* * * 1/2
At the news of her mother's death, Natalie Tan returns home. The two women hadn't spoken since Natalie left in anger seven years ago, when her mother refused to support her chosen career as a chef. Natalie is shocked to discover the vibrant neighborhood of San Francisco's Chinatown that she remembers from her childhood is fading, with businesses failing and families moving out. She's even more surprised to learn she has inherited her grandmother's restaurant.
The neighborhood seer reads the restaurant's fortune in the leaves: Natalie must cook three recipes from her grandmother's cookbook to aid her struggling neighbors before the restaurant will succeed. Unfortunately, Natalie has no desire to help them try to turn things around--she resents the local shopkeepers for leaving her alone to take care of her agoraphobic mother when she was growing up. But with the support of a surprising new friend and a budding romance, Natalie starts to realize that maybe her neighbors really have been there for her all along.
Source: advance e-galley provided in exchange for an honest review
A story set in Chinatown featuring a passionate cook who creates and recreates delicious family recipes? Sign me up!
I thought this was an sweet story overall and enjoyed when Natalie described what cooking did to her senses. Honestly, I wish I could feel that passionately about cooking and inventing dishes for people, and it's clear how this is an intrinsic part of her soul. Through cooking she could connect with her grandmother, a renowned chef in Chinatown, who died before she was born. When she returns home after her mother's death, she learns that there's more to her mother's story that she was unaware of. Looking to make things right with Natalie, her mother's last wish was for her to inherit her grandmother's restaurant and bring it back to life. Her grandmother was a pillar of the community and her restaurant was the star. Being asked to reopen it feels like too much is being asked of her. Her first instinct is to run away which has been her tactic awhile now.But then she's persuaded to stay and as she assimilates to life in the neighbourhood she left, she learns about how much has changed, and not for the better as people are looking to gentrify her once vibrant community. With renewed purpose she hasn't had in a long time, Natalie dreams of helping to unify the community and re-energize the local businesses.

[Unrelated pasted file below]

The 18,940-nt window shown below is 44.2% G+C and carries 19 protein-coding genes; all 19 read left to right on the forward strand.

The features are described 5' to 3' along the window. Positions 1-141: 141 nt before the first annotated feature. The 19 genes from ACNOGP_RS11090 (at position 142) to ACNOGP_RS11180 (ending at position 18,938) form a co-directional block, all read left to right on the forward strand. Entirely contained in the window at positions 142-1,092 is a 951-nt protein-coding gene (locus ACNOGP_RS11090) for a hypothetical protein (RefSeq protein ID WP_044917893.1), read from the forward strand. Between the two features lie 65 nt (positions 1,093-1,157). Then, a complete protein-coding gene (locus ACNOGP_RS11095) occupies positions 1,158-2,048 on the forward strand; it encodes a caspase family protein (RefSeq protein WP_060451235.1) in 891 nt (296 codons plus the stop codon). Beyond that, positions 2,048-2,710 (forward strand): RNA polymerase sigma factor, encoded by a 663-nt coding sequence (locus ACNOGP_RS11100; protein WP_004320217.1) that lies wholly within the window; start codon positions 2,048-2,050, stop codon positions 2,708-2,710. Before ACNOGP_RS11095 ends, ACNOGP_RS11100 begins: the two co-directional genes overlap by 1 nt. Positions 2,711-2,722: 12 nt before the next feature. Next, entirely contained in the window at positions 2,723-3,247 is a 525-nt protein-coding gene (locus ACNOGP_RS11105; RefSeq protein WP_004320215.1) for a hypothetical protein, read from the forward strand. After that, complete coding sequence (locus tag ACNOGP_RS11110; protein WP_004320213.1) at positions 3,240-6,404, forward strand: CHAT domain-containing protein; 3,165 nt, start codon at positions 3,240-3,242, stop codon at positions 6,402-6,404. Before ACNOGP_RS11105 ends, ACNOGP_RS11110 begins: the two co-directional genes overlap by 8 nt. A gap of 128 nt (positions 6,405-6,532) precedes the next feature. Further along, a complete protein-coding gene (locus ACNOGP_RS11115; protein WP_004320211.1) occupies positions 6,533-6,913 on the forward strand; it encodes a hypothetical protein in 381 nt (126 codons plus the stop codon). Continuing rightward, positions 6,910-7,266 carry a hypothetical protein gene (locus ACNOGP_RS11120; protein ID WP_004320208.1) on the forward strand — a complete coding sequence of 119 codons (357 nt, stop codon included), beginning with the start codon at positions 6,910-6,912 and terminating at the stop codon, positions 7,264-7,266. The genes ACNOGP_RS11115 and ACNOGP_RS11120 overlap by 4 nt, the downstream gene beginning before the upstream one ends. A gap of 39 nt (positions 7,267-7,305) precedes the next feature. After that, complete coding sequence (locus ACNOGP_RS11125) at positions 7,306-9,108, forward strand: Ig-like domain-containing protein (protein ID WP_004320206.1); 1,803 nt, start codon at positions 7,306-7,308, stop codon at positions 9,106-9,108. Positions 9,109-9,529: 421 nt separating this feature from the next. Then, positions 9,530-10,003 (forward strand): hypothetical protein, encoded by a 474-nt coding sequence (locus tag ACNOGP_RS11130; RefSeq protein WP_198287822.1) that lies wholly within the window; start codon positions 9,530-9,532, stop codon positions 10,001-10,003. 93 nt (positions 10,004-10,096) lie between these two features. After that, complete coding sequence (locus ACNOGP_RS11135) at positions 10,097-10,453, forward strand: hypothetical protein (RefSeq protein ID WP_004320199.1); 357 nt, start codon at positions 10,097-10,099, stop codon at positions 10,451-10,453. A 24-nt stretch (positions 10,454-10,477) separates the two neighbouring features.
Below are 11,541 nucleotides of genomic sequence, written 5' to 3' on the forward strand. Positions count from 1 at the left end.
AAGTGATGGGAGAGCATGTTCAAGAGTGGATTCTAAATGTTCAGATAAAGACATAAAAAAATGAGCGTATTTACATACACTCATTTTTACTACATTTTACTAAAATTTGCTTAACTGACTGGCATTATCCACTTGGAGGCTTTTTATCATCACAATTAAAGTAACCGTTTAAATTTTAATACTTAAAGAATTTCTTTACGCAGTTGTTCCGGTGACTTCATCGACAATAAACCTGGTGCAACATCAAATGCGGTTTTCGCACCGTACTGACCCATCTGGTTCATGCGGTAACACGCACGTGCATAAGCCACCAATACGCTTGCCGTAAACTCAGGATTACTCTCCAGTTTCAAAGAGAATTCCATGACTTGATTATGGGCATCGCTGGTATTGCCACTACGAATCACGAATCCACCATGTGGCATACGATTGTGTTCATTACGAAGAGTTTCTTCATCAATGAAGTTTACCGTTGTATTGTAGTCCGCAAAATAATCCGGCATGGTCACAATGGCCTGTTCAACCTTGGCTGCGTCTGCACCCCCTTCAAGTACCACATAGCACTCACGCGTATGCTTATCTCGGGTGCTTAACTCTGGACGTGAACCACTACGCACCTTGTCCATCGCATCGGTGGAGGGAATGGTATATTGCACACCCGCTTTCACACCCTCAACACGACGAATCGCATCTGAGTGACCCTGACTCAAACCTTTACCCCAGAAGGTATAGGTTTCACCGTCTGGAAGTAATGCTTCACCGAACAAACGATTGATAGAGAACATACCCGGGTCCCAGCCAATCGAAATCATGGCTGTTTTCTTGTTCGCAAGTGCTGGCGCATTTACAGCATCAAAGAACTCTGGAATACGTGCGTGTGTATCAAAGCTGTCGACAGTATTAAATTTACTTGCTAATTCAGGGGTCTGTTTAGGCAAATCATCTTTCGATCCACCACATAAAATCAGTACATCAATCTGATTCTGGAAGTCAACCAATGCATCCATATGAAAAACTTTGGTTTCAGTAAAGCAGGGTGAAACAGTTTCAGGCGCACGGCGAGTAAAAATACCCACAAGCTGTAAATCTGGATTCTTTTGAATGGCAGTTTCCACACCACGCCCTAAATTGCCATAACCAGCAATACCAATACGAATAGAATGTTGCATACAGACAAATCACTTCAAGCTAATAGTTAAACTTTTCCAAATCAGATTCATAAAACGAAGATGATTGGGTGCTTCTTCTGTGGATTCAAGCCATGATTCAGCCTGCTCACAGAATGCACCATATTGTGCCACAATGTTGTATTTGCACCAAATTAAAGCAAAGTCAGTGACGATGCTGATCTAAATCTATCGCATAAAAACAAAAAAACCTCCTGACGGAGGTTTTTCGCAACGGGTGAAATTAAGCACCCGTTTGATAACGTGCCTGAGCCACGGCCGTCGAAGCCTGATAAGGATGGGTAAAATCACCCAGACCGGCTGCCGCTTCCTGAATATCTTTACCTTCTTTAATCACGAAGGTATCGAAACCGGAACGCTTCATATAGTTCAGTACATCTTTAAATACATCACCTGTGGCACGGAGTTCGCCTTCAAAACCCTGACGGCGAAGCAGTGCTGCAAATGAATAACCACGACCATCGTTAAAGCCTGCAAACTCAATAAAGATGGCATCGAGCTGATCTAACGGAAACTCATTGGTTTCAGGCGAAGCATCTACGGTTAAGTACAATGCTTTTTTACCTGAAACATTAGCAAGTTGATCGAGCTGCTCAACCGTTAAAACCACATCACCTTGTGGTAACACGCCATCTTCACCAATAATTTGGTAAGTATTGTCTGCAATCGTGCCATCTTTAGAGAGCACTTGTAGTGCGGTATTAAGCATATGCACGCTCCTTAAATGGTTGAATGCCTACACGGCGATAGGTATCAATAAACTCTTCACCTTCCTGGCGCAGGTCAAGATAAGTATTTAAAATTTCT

Family and cultural heritage are central to this story as was the food that made my mouth water. Natalie's love for cooking and the joy she gets from it come through the pages. Throw in the fact that her grandmother's recipes seem to have some sort of magical properties, and the dishes take on a life of their own. (Think the movie, Chocolat where Vienne's creations have such a profound impact on the villagers. It's the same idea here where Natalie's dishes seem to stir emotions and instigate action by the folks who eat them.) Interestingly, while Natalie's love of food and her grandmother's treasured recipes came through, I thought her budding romance with Daniel fell flat. As her potential love interest I didn't pick up on any chemistry between them. One drawback for me was that at times it felt as if the author was grasping too hard with the metaphors. She describes Natalie's process in relation to food so beautifully, creating such impressive pictures that I think sections outside of those could have flowed better with simpler descriptions.
Natalie Tan's Book of Luck and Fortune is a sweet coming-of-age story about laying down roots and rebuilding community. If you're a foodie, you'll enjoy the addition of the recipes and like me, wish you could reach through and taste some of the deliciousness inside. I look forward to reading more from Roselle Lim in the future!